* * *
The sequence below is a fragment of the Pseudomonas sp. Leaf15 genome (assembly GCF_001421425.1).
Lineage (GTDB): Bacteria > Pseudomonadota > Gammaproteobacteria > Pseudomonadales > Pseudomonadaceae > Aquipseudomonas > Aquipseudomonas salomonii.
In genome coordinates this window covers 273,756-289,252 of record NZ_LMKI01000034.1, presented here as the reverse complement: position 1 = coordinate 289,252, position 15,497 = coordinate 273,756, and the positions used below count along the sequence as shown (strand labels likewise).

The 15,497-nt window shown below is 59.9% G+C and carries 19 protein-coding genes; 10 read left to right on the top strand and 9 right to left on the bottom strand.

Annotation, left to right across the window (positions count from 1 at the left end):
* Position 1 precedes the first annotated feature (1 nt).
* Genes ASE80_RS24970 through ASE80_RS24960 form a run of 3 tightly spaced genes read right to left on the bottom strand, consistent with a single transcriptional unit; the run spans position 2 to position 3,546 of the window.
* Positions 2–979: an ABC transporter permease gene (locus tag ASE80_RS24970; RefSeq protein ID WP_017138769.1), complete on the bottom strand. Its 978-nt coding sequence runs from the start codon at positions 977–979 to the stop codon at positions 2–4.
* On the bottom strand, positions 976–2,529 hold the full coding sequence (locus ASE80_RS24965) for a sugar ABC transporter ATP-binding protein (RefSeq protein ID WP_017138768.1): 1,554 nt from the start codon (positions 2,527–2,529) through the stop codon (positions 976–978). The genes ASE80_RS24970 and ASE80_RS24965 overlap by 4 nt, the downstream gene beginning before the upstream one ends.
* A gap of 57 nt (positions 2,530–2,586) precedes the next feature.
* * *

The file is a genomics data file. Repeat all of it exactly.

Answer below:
The sequence below is a fragment of the Pseudomonas sp. Leaf15 genome (assembly GCF_001421425.1).
Lineage (GTDB): Bacteria > Pseudomonadota > Gammaproteobacteria > Pseudomonadales > Pseudomonadaceae > Aquipseudomonas > Aquipseudomonas salomonii.
In genome coordinates this window covers 273,756-289,252 of record NZ_LMKI01000034.1, presented here as the reverse complement: position 1 = coordinate 289,252, position 15,497 = coordinate 273,756, and the positions used below count along the sequence as shown (strand labels likewise).

The 15,497-nt window shown below is 59.9% G+C and carries 19 protein-coding genes; 10 read left to right on the top strand and 9 right to left on the bottom strand.

Annotation, left to right across the window (positions count from 1 at the left end):
* Position 1 precedes the first annotated feature (1 nt).
* Genes ASE80_RS24970 through ASE80_RS24960 form a run of 3 tightly spaced genes read right to left on the bottom strand, consistent with a single transcriptional unit; the run spans position 2 to position 3,546 of the window.
* Positions 2–979: an ABC transporter permease gene (locus tag ASE80_RS24970; RefSeq protein ID WP_017138769.1), complete on the bottom strand. Its 978-nt coding sequence runs from the start codon at positions 977–979 to the stop codon at positions 2–4.
* On the bottom strand, positions 976–2,529 hold the full coding sequence (locus ASE80_RS24965) for a sugar ABC transporter ATP-binding protein (RefSeq protein ID WP_017138768.1): 1,554 nt from the start codon (positions 2,527–2,529) through the stop codon (positions 976–978). The genes ASE80_RS24970 and ASE80_RS24965 overlap by 4 nt, the downstream gene beginning before the upstream one ends.
* A gap of 57 nt (positions 2,530–2,586) precedes the next feature.